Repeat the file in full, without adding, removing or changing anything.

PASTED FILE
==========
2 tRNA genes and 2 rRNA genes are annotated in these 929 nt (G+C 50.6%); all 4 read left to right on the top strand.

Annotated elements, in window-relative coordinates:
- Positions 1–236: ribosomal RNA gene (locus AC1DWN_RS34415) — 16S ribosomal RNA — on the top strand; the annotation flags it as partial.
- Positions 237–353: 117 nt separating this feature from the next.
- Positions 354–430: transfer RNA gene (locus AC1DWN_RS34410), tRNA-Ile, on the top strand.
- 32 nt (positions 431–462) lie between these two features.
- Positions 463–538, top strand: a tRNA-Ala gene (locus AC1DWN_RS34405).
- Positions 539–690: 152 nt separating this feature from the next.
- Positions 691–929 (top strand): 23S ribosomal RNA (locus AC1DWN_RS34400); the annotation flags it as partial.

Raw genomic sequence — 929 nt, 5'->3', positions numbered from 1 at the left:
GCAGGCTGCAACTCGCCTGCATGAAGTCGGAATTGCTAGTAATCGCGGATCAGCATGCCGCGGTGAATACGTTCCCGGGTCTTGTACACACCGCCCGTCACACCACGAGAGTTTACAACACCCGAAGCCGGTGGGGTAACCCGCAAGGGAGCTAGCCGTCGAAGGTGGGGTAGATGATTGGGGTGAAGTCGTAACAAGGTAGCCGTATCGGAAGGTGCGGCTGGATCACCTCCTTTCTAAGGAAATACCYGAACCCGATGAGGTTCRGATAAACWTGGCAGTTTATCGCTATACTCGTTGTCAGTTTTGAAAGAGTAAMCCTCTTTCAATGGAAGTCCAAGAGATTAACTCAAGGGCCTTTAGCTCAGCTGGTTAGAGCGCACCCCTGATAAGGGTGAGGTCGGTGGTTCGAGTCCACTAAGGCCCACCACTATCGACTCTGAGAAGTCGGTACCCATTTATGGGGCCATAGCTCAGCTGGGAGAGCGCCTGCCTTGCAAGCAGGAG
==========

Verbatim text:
2 tRNA genes and 2 rRNA genes are annotated in these 929 nt (G+C 50.6%); all 4 read left to right on the top strand.

Annotated elements, in window-relative coordinates:
- Positions 1–236: ribosomal RNA gene (locus AC1DWN_RS34415) — 16S ribosomal RNA — on the top strand; the annotation flags it as partial.
- Positions 237–353: 117 nt separating this feature from the next.
- Positions 354–430: transfer RNA gene (locus AC1DWN_RS34410), tRNA-Ile, on the top strand.
- 32 nt (positions 431–462) lie between these two features.
- Positions 463–538, top strand: a tRNA-Ala gene (locus AC1DWN_RS34405).
- Positions 539–690: 152 nt separating this feature from the next.
- Positions 691–929 (top strand): 23S ribosomal RNA (locus AC1DWN_RS34400); the annotation flags it as partial.

Raw genomic sequence — 929 nt, 5'->3', positions numbered from 1 at the left:
GCAGGCTGCAACTCGCCTGCATGAAGTCGGAATTGCTAGTAATCGCGGATCAGCATGCCGCGGTGAATACGTTCCCGGGTCTTGTACACACCGCCCGTCACACCACGAGAGTTTACAACACCCGAAGCCGGTGGGGTAACCCGCAAGGGAGCTAGCCGTCGAAGGTGGGGTAGATGATTGGGGTGAAGTCGTAACAAGGTAGCCGTATCGGAAGGTGCGGCTGGATCACCTCCTTTCTAAGGAAATACCYGAACCCGATGAGGTTCRGATAAACWTGGCAGTTTATCGCTATACTCGTTGTCAGTTTTGAAAGAGTAAMCCTCTTTCAATGGAAGTCCAAGAGATTAACTCAAGGGCCTTTAGCTCAGCTGGTTAGAGCGCACCCCTGATAAGGGTGAGGTCGGTGGTTCGAGTCCACTAAGGCCCACCACTATCGACTCTGAGAAGTCGGTACCCATTTATGGGGCCATAGCTCAGCTGGGAGAGCGCCTGCCTTGCAAGCAGGAG